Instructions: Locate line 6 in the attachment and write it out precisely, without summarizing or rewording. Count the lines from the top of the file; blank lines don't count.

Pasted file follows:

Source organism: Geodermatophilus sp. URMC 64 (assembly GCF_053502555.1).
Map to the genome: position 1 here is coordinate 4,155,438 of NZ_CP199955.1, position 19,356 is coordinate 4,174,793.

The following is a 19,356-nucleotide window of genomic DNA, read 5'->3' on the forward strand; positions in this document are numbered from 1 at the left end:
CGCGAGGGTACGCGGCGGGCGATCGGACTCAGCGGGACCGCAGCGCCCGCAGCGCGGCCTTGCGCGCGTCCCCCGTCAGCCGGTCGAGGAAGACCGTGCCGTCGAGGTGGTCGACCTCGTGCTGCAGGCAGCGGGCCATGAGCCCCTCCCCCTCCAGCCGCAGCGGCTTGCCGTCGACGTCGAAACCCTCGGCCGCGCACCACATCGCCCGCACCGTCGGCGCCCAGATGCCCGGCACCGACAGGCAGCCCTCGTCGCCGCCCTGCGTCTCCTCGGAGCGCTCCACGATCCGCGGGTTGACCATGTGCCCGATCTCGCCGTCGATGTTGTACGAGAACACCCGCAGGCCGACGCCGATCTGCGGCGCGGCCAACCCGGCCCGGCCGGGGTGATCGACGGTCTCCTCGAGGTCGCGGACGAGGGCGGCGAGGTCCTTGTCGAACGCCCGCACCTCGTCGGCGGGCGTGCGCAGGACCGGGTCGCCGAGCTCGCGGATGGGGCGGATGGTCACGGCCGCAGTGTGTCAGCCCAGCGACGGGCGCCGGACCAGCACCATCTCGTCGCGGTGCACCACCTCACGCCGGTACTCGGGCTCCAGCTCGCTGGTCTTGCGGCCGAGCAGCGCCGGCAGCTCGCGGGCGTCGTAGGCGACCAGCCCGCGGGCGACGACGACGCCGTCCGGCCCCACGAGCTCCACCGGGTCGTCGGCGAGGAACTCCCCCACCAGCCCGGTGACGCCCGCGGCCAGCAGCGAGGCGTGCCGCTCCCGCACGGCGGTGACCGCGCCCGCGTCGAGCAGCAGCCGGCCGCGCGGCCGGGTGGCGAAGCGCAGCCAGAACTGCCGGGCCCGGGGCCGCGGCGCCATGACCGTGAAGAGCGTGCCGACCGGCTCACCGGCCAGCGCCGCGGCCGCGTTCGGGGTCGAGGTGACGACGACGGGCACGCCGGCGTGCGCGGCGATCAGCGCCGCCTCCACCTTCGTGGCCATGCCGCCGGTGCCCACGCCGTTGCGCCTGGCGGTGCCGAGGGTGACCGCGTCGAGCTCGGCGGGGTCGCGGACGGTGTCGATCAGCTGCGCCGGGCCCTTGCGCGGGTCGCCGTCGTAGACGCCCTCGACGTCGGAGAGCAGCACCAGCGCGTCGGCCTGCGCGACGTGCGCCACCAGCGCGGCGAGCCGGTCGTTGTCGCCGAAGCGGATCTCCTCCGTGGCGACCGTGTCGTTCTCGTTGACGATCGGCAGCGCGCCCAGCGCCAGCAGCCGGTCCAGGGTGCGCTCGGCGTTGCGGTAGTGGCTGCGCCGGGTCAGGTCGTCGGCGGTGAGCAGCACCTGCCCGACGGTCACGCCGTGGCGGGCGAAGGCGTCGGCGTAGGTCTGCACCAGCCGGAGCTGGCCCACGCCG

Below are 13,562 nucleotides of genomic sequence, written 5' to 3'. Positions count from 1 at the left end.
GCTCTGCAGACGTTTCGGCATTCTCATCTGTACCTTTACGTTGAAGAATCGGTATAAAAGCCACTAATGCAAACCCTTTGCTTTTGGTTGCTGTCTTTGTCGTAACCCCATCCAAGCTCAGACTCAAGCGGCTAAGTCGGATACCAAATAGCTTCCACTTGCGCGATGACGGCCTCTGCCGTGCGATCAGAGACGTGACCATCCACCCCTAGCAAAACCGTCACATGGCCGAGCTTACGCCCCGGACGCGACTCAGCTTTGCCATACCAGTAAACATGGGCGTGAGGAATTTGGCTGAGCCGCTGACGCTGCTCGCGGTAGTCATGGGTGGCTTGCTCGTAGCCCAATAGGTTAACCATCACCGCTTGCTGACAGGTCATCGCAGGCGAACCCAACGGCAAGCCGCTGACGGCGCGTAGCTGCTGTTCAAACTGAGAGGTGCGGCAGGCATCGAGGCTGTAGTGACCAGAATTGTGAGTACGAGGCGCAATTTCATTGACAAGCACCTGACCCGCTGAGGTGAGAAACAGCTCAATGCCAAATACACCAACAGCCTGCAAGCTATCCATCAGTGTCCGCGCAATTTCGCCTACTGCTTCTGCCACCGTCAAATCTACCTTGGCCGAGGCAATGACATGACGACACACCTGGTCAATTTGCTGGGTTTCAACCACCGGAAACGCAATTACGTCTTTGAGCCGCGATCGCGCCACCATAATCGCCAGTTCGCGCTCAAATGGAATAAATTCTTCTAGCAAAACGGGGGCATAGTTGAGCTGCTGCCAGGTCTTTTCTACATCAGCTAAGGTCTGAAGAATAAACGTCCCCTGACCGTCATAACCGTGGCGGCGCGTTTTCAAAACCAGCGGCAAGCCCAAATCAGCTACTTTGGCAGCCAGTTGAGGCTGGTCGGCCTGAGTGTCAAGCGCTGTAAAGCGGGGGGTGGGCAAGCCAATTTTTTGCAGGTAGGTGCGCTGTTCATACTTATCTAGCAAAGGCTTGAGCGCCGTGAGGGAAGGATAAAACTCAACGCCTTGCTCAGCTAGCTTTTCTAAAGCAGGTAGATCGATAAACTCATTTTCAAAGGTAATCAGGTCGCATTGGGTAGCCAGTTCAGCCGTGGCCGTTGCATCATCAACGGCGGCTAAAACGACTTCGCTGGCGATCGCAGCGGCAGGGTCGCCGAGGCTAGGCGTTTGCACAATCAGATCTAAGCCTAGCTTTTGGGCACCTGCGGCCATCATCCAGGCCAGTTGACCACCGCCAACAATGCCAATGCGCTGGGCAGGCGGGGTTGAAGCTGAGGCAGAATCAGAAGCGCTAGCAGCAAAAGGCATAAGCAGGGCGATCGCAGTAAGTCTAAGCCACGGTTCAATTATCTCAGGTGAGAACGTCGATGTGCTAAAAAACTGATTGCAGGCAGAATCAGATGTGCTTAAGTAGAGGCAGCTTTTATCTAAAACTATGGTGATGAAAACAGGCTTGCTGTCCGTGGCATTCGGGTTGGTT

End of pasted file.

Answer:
GCTCTGCAGACGTTTCGGCATTCTCATCTGTACCTTTACGTTGAAGAATCGGTATAAAAGCCACTAATGCAAACCCTTTGCTTTTGGTTGCTGTCTTTGTCGTAACCCCATCCAAGCTCAGACTCAAGCGGCTAAGTCGGATACCAAATAGCTTCCACTTGCGCGATGACGGCCTCTGCCGTGCGATCAGAGACGTGACCATCCACCCCTAGCAAAACCGTCACATGGCCGAGCTTACGCCCCGGACGCGACTCAGCTTTGCCATACCAGTAAACATGGGCGTGAGGAATTTGGCTGAGCCGCTGACGCTGCTCGCGGTAGTCATGGGTGGCTTGCTCGTAGCCCAATAGGTTAACCATCACCGCTTGCTGACAGGTCATCGCAGGCGAACCCAACGGCAAGCCGCTGACGGCGCGTAGCTGCTGTTCAAACTGAGAGGTGCGGCAGGCATCGAGGCTGTAGTGACCAGAATTGTGAGTACGAGGCGCAATTTCATTGACAAGCACCTGACCCGCTGAGGTGAGAAACAGCTCAATGCCAAATACACCAACAGCCTGCAAGCTATCCATCAGTGTCCGCGCAATTTCGCCTACTGCTTCTGCCACCGTCAAATCTACCTTGGCCGAGGCAATGACATGACGACACACCTGGTCAATTTGCTGGGTTTCAACCACCGGAAACGCAATTACGTCTTTGAGCCGCGATCGCGCCACCATAATCGCCAGTTCGCGCTCAAATGGAATAAATTCTTCTAGCAAAACGGGGGCATAGTTGAGCTGCTGCCAGGTCTTTTCTACATCAGCTAAGGTCTGAAGAATAAACGTCCCCTGACCGTCATAACCGTGGCGGCGCGTTTTCAAAACCAGCGGCAAGCCCAAATCAGCTACTTTGGCAGCCAGTTGAGGCTGGTCGGCCTGAGTGTCAAGCGCTGTAAAGCGGGGGGTGGGCAAGCCAATTTTTTGCAGGTAGGTGCGCTGTTCATACTTATCTAGCAAAGGCTTGAGCGCCGTGAGGGAAGGATAAAACTCAACGCCTTGCTCAGCTAGCTTTTCTAAAGCAGGTAGATCGATAAACTCATTTTCAAAGGTAATCAGGTCGCATTGGGTAGCCAGTTCAGCCGTGGCCGTTGCATCATCAACGGCGGCTAAAACGACTTCGCTGGCGATCGCAGCGGCAGGGTCGCCGAGGCTAGGCGTTTGCACAATCAGATCTAAGCCTAGCTTTTGGGCACCTGCGGCCATCATCCAGGCCAGTTGACCACCGCCAACAATGCCAATGCGCTGGGCAGGCGGGGTTGAAGCTGAGGCAGAATCAGAAGCGCTAGCAGCAAAAGGCATAAGCAGGGCGATCGCAGTAAGTCTAAGCCACGGTTCAATTATCTCAGGTGAGAACGTCGATGTGCTAAAAAACTGATTGCAGGCAGAATCAGATGTGCTTAAGTAGAGGCAGCTTTTATCTAAAACTATGGTGATGAAAACAGGCTTGCTGTCCGTGGCATTCGGGTTGGTT